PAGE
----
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 Sarah <I>Wooding</I> Smith

Sarah Wooding Smith

Fenny Stratford, Milton Keynes Borough, Buckinghamshire, England
Death 16 Nov 1865 (aged 68)
Salt Lake City, Salt Lake County, Utah, USA
Burial Salt Lake City, Salt Lake County, Utah, USA
Plot G_4_14_3W
Memorial ID 17302023 · View Source
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Daughter of James Woodin and Mary Dainton

Married Daniel William Smith, 10 Jul 1815, Emberton, Buckingham, England

Children - George Smith, Samuel Smith, Ann Smith, James William Smith, William Smith, Jane Louisa Smith, Mary Ann Smith (Apr 1831-25 Jan 1832), Mary Ann Smith (29 May 1833-25 Jul 1833), John Smith, Daniel Smith, Jabez Smith

History - Daniel was a businessman, who apparently was below Sarah's station in life, so her father disowned her. Sarah's father, Lord James Wooding, on learning of her conversion to Mormonism, disinherited his daughter as well. Sarah's mother, Mary Dainton Wooding, did not disown Sarah, unbeknownish to her husband, she visited with Sarah often.

In England the family occupation was mat making. Parents and children would diligently pull reeds, set them aside to be dried and then weave them into mats to cover the earthen floors common at that time.

It was in the year 1841 that the Smiths first heard the Elders of the Church of Jesus Christ of Latter-day Saints. Their chief contact with the church was through Elder Lorenzo Snow, who was later to become the fifth President of the Church.

The spirit of gathering began to work with the Smith family. Early in January, 1843, Samuel Smith, along with his parents and family, went to Liverpool, and, on the 17th of the same month they sailed from the port for America--their destination being Nauvoo, Illinois. The ship which they boarded was the "Swanton," and the man in charge of the passengers was their mentor in the gospel, Lorenzo Snow.

At last they were on their way to join the saints in America. And, while the rigors of the voyage may have aroused some fears, these were more than adequately counterbalanced by their feelings of high anticipation. After all, they were on their way to meet Joseph Smith, the man all of them were completely convinced was God's spokesman on earth.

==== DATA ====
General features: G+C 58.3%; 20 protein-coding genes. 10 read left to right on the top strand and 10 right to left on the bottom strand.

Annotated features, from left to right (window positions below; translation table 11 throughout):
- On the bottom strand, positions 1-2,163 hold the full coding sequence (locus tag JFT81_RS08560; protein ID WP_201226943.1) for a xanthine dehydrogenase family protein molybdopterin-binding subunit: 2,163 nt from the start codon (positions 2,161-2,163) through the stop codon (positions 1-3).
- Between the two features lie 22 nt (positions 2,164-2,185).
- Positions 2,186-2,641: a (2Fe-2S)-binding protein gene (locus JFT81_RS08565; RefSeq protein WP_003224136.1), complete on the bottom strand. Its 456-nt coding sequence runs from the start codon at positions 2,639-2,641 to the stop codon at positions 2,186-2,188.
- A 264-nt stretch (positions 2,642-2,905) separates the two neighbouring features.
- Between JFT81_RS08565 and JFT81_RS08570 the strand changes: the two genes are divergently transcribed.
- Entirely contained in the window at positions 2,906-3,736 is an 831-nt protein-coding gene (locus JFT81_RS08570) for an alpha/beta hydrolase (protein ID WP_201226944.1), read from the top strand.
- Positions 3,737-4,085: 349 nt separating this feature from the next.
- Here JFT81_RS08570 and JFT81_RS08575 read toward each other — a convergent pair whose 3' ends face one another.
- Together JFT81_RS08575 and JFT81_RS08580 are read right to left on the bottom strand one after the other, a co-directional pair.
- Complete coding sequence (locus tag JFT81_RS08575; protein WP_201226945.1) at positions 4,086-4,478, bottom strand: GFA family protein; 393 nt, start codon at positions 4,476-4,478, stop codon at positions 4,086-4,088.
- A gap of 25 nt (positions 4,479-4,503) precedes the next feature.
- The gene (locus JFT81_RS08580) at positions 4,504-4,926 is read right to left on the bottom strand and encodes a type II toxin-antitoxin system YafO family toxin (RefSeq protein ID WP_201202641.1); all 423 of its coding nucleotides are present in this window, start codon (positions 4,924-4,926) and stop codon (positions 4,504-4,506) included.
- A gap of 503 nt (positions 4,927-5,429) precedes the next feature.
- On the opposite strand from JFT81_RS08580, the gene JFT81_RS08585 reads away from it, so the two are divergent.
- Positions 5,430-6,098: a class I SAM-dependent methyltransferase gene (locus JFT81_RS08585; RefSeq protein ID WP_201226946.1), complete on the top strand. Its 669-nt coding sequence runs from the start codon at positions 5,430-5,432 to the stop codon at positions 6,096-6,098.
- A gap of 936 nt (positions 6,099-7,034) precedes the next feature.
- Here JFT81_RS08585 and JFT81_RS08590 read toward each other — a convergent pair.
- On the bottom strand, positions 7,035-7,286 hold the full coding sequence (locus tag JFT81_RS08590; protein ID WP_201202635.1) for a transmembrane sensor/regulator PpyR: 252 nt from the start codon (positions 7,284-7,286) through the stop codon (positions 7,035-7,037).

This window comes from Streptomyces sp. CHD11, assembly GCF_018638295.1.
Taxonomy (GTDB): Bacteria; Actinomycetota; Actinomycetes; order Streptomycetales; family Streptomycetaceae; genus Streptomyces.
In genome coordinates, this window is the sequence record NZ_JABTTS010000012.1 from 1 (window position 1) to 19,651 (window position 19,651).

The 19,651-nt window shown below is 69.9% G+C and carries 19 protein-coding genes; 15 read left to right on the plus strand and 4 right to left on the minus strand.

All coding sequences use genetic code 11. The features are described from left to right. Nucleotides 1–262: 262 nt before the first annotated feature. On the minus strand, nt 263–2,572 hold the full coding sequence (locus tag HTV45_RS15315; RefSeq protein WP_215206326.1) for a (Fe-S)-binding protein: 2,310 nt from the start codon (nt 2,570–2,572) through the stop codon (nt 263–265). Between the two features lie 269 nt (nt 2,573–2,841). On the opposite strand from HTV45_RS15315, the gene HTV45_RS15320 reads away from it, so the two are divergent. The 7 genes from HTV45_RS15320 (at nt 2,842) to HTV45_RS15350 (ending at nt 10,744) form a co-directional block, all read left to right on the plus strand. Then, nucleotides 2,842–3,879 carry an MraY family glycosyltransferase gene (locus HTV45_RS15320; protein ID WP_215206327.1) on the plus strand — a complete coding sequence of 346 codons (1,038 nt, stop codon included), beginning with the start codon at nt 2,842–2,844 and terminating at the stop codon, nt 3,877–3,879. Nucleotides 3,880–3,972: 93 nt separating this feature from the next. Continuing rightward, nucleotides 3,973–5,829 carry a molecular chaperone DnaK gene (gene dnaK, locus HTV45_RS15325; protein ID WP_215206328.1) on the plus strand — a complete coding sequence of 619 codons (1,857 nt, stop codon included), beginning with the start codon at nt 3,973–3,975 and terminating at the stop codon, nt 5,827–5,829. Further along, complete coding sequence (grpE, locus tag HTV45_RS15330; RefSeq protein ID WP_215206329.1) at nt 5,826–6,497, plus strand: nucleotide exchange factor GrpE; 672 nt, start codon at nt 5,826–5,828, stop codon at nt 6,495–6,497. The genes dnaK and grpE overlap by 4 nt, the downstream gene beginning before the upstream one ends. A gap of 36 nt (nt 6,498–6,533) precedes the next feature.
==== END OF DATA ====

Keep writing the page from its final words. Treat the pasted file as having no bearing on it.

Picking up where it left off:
Daniel Smith was progressing in the church and it was probably about his time that he was ordained a high priest. His health was not robust, and his age (though he was only in his early 50's) was beginning to tell on him.

In June of 1844, Joseph and his brother Hyrum was killed at the Carthage jail. On September 10, 1845, Daniel William Smith died.

Sarah was a widow who relied on Samuel to take care of her thenceforth, although she was an independent, spiritual woman who did all she could to pull her own weight. Family records are unsure of the burial place of Daniel and they cannot even be sure he was interred in Nauvoo. He may have lived in one of the outlying areas at the time of his passing.

In the year 1846, the Saints were driven from their homes in Nauvoo, and compelled to cross the Mississippi River on the ice. Many thousands of others suffered in the enforced exodus. They were in a destitute condition, having to fly and leave nearly all they possessed behind them.

Thus ended the Nauvoo era for the Smith family. They now turned their energy and efforts to the exodus across the plains. It would not be an easy trek for them. In fact, it would be four and one half years before they finally got to Salt Lake City.

Once into Iowa, Samuel sent his family with Lorenzo Snow to a settlement at Mount Pisgah. Samuel and his family were assigned to be part of the Saints who planted and nurtured crops for those who would come after. These crops were to be cultivated and harvested by the resident pioneers who then shared them with later trains of Latter-day Saints who came through their area.

For more than two years the Smiths remained in Iowa. Then, in the spring of 1850 Samuel and his family enrolled in a company of which Aaron Johnson.

Sarah Wooding appears to have been competent in nursing; and reportedly, trained her son, Samuel, to set bones, to make and prepare medicine, to care for the dead, and taught him the laws of sanitation.

Her daughter-in-law, Frances Ann Ingraham Smith (Samuel Smith's wife) said, "Mother Smith was noted for her ability and understanding of the proper methods to be used in sanitation and the prevention of contagious diseases being transferred throughout the community. She had the much cherished ability to care for and understand the ill, the depressed, and to sympathize with those called to mourn the loss of a loved one.

"She will always be remembered by the people in the Salt Lake City community in her time for her charity toward the poor, the homeless, and the weary as they pioneered their way into this Rocky Mountain retreat. It was at her home that the Ingraham orphans, Richard, Sarah Jane, and Frances Ann found shelter, food and love." (Later Sarah Jane and Frances Ann became her daughters in-law when they married Sarah's son, Samuel.)

Family Histories of the Smith Family

Family Members





  • Created by: SMSmith
  • Added: 5 Jan 2007
  • Find A Grave Memorial 17302023
  • Find A Grave, database and images ( : accessed ), memorial page for Sarah Wooding Smith (13 Aug 1797–16 Nov 1865), Find A Grave Memorial no. 17302023, citing Salt Lake City Cemetery, Salt Lake City, Salt Lake County, Utah, USA ; Maintained by SMSmith (contributor 46491005) .